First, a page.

"If your son or daughter is away at school and needs money, this is an easy way to send it to them," says Ramon Isberto, a Smart spokesman.
This kind of application holds promise for the millions in developing countries who have no bank accounts and for whom transferring money can be difficult or risky.
Wizzit, a South African-based company targeting customers without bank accounts, has been offering cell phone-based financial services since 2005.
Vodafone, which is investing heavily in Africa, is partnering with Kenyan affiliate Safaricom and the Commercial Bank of Africa to soon launch M-Pesa, a mobile financial service that allows users to send and receive cash and perform other transactions.
"Financial institutions are realizing that the only way to reach new customers is through mobile networks," says Nick Hughes, head of the mobile payment team at Vodafone.
Expanding mobile networks also brings other economic benefits, experts say. It lures more foreign investment, gives families better access to health and educational information and provides governments with more revenue from licenses and taxes.
Wireless technology has emerged at a fortuitous time for carriers expanding in developing countries because it is so much cheaper and easier to build than fixed-line networks.
Rugged, sprawling Afghanistan, for example, now has 2 million cell phone subscribers and only 20,000 fixed-line phones.
"They can leapfrog the technology," says David Knapp, general director of Motorola Vietnam.
In Vietnam, where the economy is growing 8 percent a year, the communist government has spent heavily to expand coverage to all 64 provinces.
"The more people who have cell phones, the more the economy will grow, and vice versa," says Bui Quoc Viet, a spokesman for the state-run Vietnam Post & Telecommunications Corp., the country's largest telecom company.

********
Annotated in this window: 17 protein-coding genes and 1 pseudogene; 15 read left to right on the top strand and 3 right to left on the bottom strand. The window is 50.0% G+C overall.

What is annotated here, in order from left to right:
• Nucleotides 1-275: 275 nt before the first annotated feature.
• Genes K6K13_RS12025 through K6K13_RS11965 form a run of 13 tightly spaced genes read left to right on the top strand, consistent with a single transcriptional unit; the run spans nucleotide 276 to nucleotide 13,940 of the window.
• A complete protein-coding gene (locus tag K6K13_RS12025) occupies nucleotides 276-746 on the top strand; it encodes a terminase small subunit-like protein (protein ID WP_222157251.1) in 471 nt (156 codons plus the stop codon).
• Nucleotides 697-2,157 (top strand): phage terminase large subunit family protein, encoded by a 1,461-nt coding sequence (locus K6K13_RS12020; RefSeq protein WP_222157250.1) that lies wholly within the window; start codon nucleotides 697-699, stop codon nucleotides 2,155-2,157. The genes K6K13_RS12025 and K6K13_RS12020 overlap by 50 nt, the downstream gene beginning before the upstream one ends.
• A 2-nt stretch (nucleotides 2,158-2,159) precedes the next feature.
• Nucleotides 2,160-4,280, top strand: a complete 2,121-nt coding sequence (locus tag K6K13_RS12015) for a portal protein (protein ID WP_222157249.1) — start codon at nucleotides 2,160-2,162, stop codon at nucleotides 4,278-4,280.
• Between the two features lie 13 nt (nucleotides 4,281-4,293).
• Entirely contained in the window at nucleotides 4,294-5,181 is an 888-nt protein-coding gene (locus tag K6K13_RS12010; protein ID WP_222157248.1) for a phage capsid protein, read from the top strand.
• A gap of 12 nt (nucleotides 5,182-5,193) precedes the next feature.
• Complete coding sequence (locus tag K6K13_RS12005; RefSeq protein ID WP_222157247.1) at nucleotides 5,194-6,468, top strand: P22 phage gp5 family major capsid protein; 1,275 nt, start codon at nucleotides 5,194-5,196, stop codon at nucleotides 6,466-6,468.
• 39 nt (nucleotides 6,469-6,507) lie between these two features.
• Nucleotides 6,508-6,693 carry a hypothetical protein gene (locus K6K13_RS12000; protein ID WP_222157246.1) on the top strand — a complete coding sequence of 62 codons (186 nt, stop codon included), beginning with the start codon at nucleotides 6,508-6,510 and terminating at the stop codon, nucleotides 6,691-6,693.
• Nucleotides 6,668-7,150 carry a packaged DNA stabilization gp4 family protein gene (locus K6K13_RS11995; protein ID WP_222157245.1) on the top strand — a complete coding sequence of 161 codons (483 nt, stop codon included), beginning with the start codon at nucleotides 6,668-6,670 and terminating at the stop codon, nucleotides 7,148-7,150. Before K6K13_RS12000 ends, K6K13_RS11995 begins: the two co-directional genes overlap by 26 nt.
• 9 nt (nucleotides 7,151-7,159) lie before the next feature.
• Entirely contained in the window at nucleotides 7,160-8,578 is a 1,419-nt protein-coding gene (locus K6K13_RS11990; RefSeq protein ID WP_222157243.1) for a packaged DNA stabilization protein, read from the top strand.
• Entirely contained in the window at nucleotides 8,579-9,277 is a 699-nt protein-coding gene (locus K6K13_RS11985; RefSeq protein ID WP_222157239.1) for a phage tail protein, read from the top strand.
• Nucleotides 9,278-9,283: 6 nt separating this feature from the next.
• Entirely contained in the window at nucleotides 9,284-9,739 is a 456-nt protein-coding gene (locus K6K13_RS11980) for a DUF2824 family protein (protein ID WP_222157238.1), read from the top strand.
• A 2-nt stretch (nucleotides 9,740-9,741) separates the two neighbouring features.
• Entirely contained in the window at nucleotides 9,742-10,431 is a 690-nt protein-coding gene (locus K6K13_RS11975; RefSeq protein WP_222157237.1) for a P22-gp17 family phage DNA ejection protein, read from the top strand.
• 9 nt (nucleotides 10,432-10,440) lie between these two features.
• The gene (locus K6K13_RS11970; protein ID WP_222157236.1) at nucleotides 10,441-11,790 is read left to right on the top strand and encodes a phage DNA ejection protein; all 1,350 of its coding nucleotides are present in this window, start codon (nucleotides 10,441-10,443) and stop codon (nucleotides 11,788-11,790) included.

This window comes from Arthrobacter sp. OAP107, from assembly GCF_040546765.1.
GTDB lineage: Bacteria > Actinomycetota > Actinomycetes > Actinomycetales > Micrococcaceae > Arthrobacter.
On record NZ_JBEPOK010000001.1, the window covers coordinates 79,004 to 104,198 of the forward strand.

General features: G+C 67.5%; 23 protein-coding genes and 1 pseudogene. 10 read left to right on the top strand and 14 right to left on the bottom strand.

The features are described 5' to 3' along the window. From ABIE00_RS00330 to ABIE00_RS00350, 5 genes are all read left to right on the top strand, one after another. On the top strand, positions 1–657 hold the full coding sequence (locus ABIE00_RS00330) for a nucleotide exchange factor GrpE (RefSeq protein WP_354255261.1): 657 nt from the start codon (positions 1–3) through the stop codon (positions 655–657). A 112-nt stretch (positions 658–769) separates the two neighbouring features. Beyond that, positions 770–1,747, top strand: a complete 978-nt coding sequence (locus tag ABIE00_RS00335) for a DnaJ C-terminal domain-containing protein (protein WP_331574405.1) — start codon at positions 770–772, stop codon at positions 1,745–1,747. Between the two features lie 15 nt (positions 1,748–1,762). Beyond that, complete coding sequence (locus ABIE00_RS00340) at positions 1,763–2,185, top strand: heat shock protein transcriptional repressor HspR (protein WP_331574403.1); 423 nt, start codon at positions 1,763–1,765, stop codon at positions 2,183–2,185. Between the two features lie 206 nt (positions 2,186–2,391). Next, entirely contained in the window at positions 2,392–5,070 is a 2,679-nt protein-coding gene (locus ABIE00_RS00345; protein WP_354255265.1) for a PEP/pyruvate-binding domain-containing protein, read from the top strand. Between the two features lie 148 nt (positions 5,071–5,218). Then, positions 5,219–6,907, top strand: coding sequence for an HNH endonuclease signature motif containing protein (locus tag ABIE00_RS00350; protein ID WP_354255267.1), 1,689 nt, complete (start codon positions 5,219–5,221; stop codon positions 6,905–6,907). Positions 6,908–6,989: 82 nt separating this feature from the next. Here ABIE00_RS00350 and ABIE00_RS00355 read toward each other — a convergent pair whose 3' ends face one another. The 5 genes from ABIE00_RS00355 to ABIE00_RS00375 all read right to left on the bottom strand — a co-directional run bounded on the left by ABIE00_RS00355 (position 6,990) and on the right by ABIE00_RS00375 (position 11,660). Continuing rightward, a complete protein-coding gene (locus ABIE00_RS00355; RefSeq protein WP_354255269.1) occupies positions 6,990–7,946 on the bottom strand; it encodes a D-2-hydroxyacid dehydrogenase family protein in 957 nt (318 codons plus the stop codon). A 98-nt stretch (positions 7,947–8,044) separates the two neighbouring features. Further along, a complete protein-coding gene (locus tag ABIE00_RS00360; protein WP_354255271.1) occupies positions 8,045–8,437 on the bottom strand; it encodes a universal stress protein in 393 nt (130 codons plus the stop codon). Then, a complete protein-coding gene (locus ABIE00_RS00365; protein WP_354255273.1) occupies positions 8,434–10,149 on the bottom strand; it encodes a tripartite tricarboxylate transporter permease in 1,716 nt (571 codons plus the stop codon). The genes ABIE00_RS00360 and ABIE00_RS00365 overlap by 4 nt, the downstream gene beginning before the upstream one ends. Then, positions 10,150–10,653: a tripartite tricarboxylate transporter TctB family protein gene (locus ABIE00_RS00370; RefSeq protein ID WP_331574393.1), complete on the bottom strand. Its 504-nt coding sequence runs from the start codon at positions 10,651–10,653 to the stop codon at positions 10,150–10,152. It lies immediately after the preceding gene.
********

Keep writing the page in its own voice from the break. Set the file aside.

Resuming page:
The government has also promoted competition: Vietnam now has six mobile carriers, two with foreign partners. The development has driven down service charges, a key factor in the tripling of cell phone subscribers over the past two years to 18 million.
Mobile phones provide a good way for the younger generation to seek new business opportunities and cash in on Vietnam's move toward a market economy, says Paul Ruppert, managing director of consultancy Global Point View LLC, who has extensive experience in Asia.
"It's all micro-activity _ tailors, small repair shops, textile producers, grocery stores," Ruppert says. "Even though they're small, they're allowed to get an idea of the market via the cell phone."
Text messaging, or SMS, is another application that's particularly popular in Asian nations like Thailand, Vietnam and the Philippines. It's considered a cheap, unobtrusive way to stay in touch with friends, connect to the Internet and conduct business.
"It's a good way to save costs, but more importantly I can use SMS services as evidence for my business transactions," says Truc, the embroidery business owner.
Carriers have adapted to the needs of poorer customers by selling prepaid airtime cards, often for as little as 35 cents per card. This eliminates the need for a contract, credit history check or even an address. Once you register for a phone number and buy an airtime card, you're in business.
Handset makers, meanwhile, are offering ultra-cheap phones. Motorola Inc., under the GSM Association's emerging market handset program, has produced cell phones with a wholesale price of less than US$30. Retail prices vary depending on taxes and local market conditions.
But even those phones are still too expensive for many who live on one or two dollars a day.
That's given rise to communal phone use and a cottage industry made up of people who resell phone service for a living.
Both are typified in Bangladesh's "Palli Phone," or village phone, program run by Grameen Bank.
Hasina Banu, who lives in a remote village in northern Bangladesh, bought a phone from Grameen for about US$110 and each week pays back about US$2.50. She now earns about US$25 a month from the phone and plans to use that money to open a small grocery store.
But even in rural Bangladesh she says competition is heating up among other "Palli Phone" sellers.
"Now I get less customers," Banu says. "But I am happy that now I have some money with (which) I can expand my business."
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Associated Press Writers Tran Van Minh in Hanoi, Vietnam, and Julhas Alam in Dhaka, Bangladesh, contributed to this report.


Updated : 2020-12-06 09:28 GMT+08:00